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Appl Microbiol Biotechnol. 2007 Sep;76(4):773-81. Epub 2007 Jul 7.

Cell envelope fluidity modification for an effective glutamate excretion in Corynebacterium glutamicum 2262.

Author information

1
Laboratoire des Sciences du Génie Chimique, UPR CNRS 6811, ENSAIA, Institut National Polytechnique de Lorraine, 2 Avenue de la Forêt de Haye, BP 172, F-54505, Vandoeuvre-lès-Nancy, France. Jean-Louis.Goergen@ensaia.inpl-nancy.fr

Abstract

1-(4-trimethylammoniumphenyl)-6-phenyl-1,3,5-hexatriene (TMA-DPH) was used to assess the cell envelope fluidity of Corynebacterium glutamicum 2262 during a temperature-triggered glutamate producing process. Because the fluorescence lifetime of TMA-DPH was shown to be constant all over the process, fluorescence anisotropy can be considered as a good index of cell envelope fluidity. When the temperature of the fed-batch culture was increased from 33 to 39 degrees C to induce glutamate excretion, the fluorescence anisotropy values decreased from 0.212 +/- 0.002 to 0.186 +/- 0.002 (corresponding to an increase in the cell fluidity), while the specific glutamate production rate reached its maximal value. The increase in fluidity of the C. glutamicum cell envelope was not due to a physical effect related to the temperature elevation, but rather to an alteration of the composition of the cell envelope. Using a mutant devoid of corynomycolates, significant differences in fluorescence anisotropy values were obtained compared to the wild-type strain, suggesting that TMA-DPH is mainly anchored into the corynomycomembrane. Differences in fluorescence anisotropy were also observed when the bacteria were cultivated at 33, 36, 38, and 39 degrees C in batch cultures, and a linear relationship was obtained between the maximum specific glutamate production rate and the measured fluidity. When using the glutamate non-producing variant of C. glutamicum 2262, the fluorescence anisotropy remained constant at 0.207 +/- 0.003 whatever the applied temperature shift. This suggests that the fluidity of the Corynebacteria mycomembrane plays an important role in glutamate excretion during the temperature-triggered process.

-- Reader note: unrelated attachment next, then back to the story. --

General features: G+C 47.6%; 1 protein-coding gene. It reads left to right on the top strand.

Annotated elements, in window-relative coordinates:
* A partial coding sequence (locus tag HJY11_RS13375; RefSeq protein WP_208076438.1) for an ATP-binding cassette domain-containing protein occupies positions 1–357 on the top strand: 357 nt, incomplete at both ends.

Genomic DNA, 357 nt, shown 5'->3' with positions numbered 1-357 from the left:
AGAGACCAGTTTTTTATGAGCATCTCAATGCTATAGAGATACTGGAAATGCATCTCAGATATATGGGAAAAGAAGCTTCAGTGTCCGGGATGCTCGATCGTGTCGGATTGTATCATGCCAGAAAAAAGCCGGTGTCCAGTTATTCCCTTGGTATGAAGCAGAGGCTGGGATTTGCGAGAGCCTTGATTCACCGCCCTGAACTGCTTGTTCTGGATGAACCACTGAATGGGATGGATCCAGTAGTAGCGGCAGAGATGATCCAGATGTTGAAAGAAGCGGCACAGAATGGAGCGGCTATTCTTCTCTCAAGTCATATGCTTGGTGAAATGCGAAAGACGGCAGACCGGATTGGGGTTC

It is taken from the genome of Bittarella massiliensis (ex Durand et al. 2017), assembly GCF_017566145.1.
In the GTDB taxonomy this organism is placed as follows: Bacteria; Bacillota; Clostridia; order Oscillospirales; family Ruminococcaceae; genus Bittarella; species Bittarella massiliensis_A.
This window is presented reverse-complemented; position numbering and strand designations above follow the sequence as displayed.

PMID:
17619186
DOI:
10.1007/s00253-007-1046-1
[Indexed for MEDLINE]

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